For the record, I did finish the project, and it is great to publish in magazines a few of the poems that weren’t published nearer the time of composition, particularly as there remains no collecting volume to finish the job!  

Read about Book One of ‘The English Strain’, The English Strain here . Book Two, Bad Idea, is talked about here . Both are available for sale.

Three poems from The Engliosh Strain book were published in a very early post of Anthropocene, here: 
3 poems by Robert Sheppard ( - versions of Charlotte Smith. 



Monday, December 04, 2023

Poetic Evidence for the COVID Inquiry from British Standards (temporary post, with videos)


December 2023 Update:

Bo (Boris Johnson) appeared at the Covid Inquiry, and waffled and confirmed that he remembered that he couldn't remember anything. I watched it, in the knowledge that my friend was there watching it in person. I felt that some of the poems I was writing at the time of Covid in British Standards – they carry dates – might be offered as contemporary evidence, like Chris Whitty’s un-witty diaries. This group of poems, that transpose some of the 1802-3 sonnets of Wordsworth (though I added one using Shelley), and (as I’ve said here before) they chart how the hubris of brexit (which I now choose to spell with a lower case b) collided with the mismanagement of Covid. A few had accompanying videos, only the Shelley differing from the printed text. A bit.  

I left them here till 'the end of the year', and today will do nicely as cut off date. (More details on British Standards may be accessed at the end of this post.) They are now deleted, like Number Ten whatsapp messages, though I've kept the videos here. So here's the remains: at the end I'll say some more about what evidence I shall continue to poetically gather, if Bo is ever returned to office. 

From Poems of National Independence


                        liberties with Wordsworth: from British Standards



Toussaint, the most unhappy man of men!


Flat-Battery Bo, rusticated man’s man!' the poem begins!

O Friend! I know not which way I must look


13th March 2020



One might believe that natural miseries


England! The time is come when thou shouldst wean


Mine begins: 'Britain, the time is now to wean yourself from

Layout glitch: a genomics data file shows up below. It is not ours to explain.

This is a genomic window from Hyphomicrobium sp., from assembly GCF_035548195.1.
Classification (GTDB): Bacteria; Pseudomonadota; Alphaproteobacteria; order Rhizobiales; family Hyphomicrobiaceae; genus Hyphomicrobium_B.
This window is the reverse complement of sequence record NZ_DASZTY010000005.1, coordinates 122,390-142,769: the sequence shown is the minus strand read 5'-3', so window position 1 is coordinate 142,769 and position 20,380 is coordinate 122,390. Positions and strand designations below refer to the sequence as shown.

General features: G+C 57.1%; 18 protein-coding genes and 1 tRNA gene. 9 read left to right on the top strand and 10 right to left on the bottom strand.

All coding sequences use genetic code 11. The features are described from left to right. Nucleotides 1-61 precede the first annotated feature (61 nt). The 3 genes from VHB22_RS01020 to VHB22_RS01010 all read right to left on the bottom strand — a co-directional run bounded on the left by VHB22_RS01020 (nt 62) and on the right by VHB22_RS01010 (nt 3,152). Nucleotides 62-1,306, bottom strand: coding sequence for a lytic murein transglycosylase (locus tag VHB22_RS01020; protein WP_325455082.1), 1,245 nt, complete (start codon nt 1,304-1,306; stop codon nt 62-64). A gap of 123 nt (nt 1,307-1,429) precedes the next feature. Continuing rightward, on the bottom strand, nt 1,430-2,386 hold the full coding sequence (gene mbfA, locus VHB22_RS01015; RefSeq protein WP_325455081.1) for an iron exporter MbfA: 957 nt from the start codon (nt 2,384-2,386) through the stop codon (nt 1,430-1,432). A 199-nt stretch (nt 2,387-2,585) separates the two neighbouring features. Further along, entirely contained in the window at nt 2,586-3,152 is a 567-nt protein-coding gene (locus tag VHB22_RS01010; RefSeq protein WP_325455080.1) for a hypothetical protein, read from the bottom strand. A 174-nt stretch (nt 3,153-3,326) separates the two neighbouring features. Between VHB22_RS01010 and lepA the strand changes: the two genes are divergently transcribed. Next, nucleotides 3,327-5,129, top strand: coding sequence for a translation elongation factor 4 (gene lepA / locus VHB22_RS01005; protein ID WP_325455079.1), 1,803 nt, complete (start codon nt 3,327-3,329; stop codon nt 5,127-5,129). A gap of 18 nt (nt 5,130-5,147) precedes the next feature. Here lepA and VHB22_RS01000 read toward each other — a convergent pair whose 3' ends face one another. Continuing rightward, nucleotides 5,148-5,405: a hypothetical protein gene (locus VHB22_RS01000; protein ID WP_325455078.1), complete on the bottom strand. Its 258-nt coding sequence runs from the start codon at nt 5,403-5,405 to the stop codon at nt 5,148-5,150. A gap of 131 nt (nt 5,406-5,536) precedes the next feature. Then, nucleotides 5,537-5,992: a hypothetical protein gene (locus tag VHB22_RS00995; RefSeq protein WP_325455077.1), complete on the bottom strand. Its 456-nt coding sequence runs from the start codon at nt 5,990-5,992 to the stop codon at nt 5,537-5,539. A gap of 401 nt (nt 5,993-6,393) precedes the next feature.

hoarding fancy food or panic buying bog rolls.'...

Vanguard of Liberty, ye men of Kent


'Vanloads of libertines, playboys of Kent,' my transposition begins!


 And, as promised, a Shelley transformation: 

Political Greatness: an overdub of Shelley


25th May 2020 (all the dates are important to placing poems against 'evidence', as more 'evidence'). 


British Standards is the still-unpublished third part of my ‘English Strain’ project. There are loads of posts on this blog about the process of writing them. ‘The English Strain’ is in three books, two of them published so far, The English Strain (Shearsman, 2021) and Bad Idea (Knives Forks and Spoons, 2021; see above). I talk about thinking I’d finished the project (I had a few more poems to add, in fact, as I shall point out:

There are lots of links to the other parts of the project. I was ‘doing’ Wordsworth (some might say ‘doing Wordsworth in’!) in this first part of the British Standards of the ‘English Strain’ project. (I’ve written about that a lot on this blog, but here’s a handful of links specific to the 14 sonnets from 1803 by Wordsworth that got the Sheppard treatment, some of them with videos of the poems, as above):

Pages: Poem from 'Poems of National Independence' talking to the dead (Wordsworth) on STRIDE today (

Pages: Robert Sheppard: Two transpositions of Wordsworth from British Standards published on International Times

Pages: ON THIS DAY 2020 I wrote my final transposition of a sonnet by Wordsworth (

Pages: Robert Sheppard: my recent 'Wordsworth' transposition is published by New Boots and Pantiscracies

Pages: Real beginning of new series of 'liberties' taken with Wordsworth's sonnets (temporary post of The English Strain' series) (

 If Bo is ever returned to office I have this plan afoot: Pages: The Horrible Thought that Bo mioght be back: only The Bard could save me now! ( Actually, I've had a few more thoughts. On Boxing Day 2023 I read ALL of Shakespeare's Sonnets which, as that last post will tell you, I've have hidden away for possible use on the return of Bo (the post has some other crossovers between Bo and the Bard). But I think now that The Passionate Pilgrim might be the more appropriate vessel to transpose, for the following reasons: it was a pirate edition with Shakespeare's name on the cover. It does contain some of his works and versions of his works, even 2 sonnets from the later 1609 volume, BUT it has a lot of stuff clearly not by the Bard. Somehow this FAKE volume, padded out with printers' illustrations and blank pages, extra title pages, is somehow comparable to Bo's disposition towards, not just Shakespeare, BUT EVERYTHING. I wouldn't mind betting that if he ever did write that book about Shakespeare, one of his 'revelations' or 'discoveries' will be that he did indeed write all the poems in the book (20 of them).